In a Fort Lauderdale neighborhood recovering from an economic slump, a little bit of color is going a long way in restoring the area’s former vibrancy.
Under Saturday’s chilly gray sky, kids and adults alike grabbed brushes and paint and went to work with two professional artists to make the Northeast/Northwest 13th Street corridor a prettier place. A third artist will add embellishments later.
“I really think it’s important, and art works to raise the level of the community and bring people together,” said Jacklyn Laflamme, a nationally known mural artist who helped organize the project.
About 30 people turned out to paint murals on two buildings that face Northeast 13th Street.
Sign Up and Save
Get six months of free digital access to the Miami Herald
The community art day was a collaboration of H.O.M.E.S. Inc., a housing and community development program; four neighborhood associations, Laflamme and local artist Lorraine Maxwell. Eventually, the groups hope to paint 15 or 20 murals in the neighborhood.
Earlier in the week, LaFlamme and Maxwell painted the outlines of the murals in black. One mural is a whimsical representation of Fort Lauderdale, with faces painted on each building in the skyline.
Later on, local sculpture and metalwork artist Glen Mayo will add kites, stars and flowers made of polished aluminum.
The other mural features a tree and a family.
On Saturday morning, the artists painted numbers inside the outlines to correspond with colors — two giant paint-by-number projects. Laflamme stood on a ladder to paint the top of the mural with color No. 5: bubblegum pink. The wind whipped her dark hair as she painted over years of gloominess.
The area along Northeast/Northwest 13th Street between U.S. 1 and Powerline Road had become depressed in the past 10 years, with some of the highest burglary rates in the state, South Middle River resident Pam Roloff said.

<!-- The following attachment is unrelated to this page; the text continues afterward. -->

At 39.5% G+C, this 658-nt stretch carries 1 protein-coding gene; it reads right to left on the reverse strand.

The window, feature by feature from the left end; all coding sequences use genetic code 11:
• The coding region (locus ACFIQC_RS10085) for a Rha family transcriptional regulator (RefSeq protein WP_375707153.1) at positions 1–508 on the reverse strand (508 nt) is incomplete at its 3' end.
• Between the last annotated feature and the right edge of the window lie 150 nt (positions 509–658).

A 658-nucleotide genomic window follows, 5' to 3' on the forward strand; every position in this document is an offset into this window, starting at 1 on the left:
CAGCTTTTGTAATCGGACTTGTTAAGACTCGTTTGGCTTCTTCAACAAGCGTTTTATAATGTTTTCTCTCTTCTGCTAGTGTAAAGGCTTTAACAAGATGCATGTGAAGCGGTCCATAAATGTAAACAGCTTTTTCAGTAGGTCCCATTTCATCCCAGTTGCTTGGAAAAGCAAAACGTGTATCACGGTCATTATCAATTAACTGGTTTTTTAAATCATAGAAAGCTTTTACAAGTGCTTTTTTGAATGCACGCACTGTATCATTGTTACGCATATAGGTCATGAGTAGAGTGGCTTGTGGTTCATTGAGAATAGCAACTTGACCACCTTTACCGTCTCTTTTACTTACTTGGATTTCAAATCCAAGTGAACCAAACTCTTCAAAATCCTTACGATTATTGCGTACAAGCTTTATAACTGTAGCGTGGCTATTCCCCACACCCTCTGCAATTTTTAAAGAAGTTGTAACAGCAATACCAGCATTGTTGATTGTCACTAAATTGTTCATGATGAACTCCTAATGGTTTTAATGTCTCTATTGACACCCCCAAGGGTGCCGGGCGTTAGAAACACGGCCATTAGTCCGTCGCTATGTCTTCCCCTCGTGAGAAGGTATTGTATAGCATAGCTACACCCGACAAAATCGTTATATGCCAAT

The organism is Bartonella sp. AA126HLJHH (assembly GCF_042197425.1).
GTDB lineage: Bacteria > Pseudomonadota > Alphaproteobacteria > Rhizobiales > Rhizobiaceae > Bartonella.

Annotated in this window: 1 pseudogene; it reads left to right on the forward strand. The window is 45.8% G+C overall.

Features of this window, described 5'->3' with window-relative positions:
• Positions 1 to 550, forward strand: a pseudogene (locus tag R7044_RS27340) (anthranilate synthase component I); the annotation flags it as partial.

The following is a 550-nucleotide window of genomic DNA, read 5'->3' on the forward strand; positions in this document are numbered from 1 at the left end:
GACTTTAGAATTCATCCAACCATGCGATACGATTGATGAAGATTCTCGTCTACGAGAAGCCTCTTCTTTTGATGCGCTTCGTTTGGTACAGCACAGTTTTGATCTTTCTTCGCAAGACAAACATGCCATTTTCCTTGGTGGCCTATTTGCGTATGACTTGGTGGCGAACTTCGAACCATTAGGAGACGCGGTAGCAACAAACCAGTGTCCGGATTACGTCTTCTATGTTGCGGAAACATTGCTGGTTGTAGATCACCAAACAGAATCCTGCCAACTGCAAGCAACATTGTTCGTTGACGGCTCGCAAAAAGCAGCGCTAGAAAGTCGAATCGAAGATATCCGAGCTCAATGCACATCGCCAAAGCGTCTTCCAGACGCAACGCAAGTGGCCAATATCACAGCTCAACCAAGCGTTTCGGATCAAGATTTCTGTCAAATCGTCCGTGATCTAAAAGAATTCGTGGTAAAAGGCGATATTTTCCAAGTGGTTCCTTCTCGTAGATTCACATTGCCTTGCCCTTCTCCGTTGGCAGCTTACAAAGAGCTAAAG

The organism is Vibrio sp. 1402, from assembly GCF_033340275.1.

It got so bad that when Roloff went to neighborhood crime watch meetings, drug dealers would try to sell to her in the parking lot of the police station, 10 yards from where Roloff and her neighbors were trying to figure out how to run the dealers out of town.
“We all try to fight the crime together,” Roloff said. “We’ve cleaned up the area a lot.”
On the sidewalk near the murals, Lauren Erving and three of her children were improving a sculpture provided by Mayo by covering it with splashes of pastels.
Erving, who lives nearby, said the area has been on the upswing in the past couple of years as people have moved back in and opened businesses.
That’s the internal improvement, she said.
“Now the external is trying to catch up,” she said, gesturing to the colorful building behind her.
A new friend, Andrew Evangelisti, held up 4-year-old Audrey Erving so she could paint some orange squiggles on the face of the lizard-like sculpture. She signed her name in pink, which soon found its way onto her blond curls and the end of her nose.
Maxwell, whose work studio is just a block from where she was painting, said she was glad to see the community engaged in its own rebirth. She doesn’t think there will be any graffiti covering up the murals later on.
“When people have to participate,” she said, “they take care of the murals.”